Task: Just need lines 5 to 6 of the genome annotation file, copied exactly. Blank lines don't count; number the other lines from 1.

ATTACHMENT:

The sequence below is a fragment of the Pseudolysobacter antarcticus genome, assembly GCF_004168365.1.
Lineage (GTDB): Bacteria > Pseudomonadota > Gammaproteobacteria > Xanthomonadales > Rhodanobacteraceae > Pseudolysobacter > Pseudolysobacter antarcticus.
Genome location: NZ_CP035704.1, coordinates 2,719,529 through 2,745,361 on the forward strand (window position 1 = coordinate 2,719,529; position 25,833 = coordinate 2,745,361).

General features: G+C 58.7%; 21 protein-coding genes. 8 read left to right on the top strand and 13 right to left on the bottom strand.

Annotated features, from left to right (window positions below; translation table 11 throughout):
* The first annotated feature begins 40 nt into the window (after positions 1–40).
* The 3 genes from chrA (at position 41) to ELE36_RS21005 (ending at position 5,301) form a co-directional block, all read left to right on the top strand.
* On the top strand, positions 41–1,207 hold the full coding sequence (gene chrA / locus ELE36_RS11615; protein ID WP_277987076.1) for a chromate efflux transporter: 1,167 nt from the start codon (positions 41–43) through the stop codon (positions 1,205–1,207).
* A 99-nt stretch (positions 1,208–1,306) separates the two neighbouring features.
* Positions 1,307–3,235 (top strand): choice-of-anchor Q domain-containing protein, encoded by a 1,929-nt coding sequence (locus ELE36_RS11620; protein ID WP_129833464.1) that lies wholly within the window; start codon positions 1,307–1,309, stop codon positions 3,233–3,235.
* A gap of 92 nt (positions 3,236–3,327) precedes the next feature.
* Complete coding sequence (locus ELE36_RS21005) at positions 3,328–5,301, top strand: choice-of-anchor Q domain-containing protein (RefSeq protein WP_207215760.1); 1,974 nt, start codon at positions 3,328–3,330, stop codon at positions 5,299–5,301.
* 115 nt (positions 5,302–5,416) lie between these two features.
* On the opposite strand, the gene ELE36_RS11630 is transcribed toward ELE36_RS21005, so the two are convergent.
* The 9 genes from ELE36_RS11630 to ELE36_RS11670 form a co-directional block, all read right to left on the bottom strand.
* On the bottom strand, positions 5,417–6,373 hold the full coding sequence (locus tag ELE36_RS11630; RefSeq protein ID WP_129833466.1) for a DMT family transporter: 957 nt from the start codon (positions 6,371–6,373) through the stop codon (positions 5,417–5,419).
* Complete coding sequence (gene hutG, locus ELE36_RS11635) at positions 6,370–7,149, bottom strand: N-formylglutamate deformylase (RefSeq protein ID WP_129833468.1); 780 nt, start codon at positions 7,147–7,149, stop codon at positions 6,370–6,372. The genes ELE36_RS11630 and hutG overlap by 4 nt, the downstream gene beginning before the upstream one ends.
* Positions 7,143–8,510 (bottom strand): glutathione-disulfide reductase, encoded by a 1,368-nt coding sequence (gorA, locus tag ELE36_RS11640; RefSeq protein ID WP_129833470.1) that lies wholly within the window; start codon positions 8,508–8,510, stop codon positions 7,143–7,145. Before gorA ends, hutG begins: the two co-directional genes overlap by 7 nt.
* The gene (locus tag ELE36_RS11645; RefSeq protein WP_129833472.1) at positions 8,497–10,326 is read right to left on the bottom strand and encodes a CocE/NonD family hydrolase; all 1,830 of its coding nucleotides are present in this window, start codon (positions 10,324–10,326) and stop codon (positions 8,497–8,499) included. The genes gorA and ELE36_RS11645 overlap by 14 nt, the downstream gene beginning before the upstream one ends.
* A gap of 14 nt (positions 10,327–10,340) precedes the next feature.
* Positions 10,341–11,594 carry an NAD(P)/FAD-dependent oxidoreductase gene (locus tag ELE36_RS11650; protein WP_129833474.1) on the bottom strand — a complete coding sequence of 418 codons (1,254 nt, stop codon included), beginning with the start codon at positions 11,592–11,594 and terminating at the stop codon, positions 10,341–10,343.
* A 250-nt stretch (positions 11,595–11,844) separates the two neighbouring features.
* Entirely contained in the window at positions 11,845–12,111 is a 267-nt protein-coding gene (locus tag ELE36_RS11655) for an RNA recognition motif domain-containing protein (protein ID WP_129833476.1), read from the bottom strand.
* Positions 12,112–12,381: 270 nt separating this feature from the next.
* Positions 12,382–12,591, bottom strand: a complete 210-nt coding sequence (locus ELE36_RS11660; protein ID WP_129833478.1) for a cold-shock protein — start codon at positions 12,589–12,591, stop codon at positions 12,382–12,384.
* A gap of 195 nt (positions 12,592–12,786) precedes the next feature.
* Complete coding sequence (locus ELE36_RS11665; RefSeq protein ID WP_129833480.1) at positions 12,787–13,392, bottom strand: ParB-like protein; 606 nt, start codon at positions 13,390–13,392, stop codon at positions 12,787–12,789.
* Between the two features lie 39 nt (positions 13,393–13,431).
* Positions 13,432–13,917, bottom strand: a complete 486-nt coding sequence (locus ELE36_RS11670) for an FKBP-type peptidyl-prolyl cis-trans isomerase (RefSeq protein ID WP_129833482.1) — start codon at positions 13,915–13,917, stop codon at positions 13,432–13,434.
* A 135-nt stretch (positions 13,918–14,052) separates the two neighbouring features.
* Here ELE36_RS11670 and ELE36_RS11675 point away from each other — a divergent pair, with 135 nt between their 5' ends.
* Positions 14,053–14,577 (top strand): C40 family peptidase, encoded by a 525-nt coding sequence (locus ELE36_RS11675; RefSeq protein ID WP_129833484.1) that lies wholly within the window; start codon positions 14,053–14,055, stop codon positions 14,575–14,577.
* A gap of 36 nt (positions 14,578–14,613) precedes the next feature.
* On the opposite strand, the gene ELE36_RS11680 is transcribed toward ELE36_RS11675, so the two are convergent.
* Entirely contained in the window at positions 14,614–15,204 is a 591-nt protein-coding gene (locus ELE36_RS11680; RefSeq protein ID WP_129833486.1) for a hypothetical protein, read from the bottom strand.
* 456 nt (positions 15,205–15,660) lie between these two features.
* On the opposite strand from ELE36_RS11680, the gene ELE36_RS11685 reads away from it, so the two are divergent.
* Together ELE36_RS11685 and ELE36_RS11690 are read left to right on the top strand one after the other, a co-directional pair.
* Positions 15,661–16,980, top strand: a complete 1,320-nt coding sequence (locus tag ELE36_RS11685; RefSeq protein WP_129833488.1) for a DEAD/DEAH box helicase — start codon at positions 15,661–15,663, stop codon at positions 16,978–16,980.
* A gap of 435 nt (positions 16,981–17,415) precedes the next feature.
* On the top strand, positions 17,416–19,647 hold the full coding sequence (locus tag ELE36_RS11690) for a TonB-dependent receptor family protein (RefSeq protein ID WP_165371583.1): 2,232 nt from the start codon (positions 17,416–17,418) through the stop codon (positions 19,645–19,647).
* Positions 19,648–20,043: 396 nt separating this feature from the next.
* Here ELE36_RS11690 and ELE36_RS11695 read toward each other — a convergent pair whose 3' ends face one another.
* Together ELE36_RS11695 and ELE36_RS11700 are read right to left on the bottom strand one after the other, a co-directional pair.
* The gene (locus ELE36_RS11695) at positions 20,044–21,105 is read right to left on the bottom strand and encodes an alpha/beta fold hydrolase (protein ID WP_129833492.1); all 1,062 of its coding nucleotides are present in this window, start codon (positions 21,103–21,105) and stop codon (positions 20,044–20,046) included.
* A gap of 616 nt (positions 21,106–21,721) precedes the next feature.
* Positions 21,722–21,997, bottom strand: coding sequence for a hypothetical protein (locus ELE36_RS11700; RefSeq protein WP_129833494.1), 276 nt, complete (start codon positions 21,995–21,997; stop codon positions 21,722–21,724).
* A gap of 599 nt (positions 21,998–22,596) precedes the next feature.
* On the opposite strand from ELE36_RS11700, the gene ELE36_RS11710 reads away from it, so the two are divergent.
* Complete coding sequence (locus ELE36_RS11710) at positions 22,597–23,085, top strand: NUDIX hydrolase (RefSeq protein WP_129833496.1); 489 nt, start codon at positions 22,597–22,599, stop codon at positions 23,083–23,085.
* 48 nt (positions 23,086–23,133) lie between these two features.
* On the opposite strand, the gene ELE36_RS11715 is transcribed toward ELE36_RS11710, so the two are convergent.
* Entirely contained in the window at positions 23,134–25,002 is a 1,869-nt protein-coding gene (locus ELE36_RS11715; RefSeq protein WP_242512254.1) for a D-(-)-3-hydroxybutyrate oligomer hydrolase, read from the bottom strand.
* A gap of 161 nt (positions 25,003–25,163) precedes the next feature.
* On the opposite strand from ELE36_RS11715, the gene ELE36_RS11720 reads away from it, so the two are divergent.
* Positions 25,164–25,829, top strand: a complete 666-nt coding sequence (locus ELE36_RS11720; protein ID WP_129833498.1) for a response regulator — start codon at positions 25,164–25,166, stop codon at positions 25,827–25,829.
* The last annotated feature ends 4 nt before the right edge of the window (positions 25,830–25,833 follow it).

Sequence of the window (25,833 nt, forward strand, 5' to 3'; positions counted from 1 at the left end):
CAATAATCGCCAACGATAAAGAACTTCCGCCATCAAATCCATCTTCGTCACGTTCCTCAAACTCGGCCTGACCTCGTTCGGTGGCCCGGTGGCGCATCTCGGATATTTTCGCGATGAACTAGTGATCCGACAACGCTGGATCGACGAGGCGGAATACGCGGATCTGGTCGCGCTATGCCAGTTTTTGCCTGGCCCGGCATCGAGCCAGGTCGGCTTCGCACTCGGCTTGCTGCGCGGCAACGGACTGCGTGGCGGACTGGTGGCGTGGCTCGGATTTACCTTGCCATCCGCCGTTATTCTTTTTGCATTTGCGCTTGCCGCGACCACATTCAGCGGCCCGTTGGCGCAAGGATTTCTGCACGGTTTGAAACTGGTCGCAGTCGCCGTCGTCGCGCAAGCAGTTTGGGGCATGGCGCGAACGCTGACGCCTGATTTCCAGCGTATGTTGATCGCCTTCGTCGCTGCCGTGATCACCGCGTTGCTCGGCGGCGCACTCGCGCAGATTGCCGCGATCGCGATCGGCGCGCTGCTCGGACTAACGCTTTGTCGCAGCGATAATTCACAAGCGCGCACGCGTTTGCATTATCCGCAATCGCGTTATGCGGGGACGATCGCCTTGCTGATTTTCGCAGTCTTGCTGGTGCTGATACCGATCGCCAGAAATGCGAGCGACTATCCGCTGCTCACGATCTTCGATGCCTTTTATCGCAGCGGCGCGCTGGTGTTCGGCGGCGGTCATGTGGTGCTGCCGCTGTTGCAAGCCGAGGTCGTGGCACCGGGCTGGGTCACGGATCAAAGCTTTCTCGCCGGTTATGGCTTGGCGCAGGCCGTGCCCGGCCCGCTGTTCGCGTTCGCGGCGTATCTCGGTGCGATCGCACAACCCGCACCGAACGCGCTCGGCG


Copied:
Annotated features, from left to right (window positions below; translation table 11 throughout):
* The first annotated feature begins 40 nt into the window (after positions 1–40).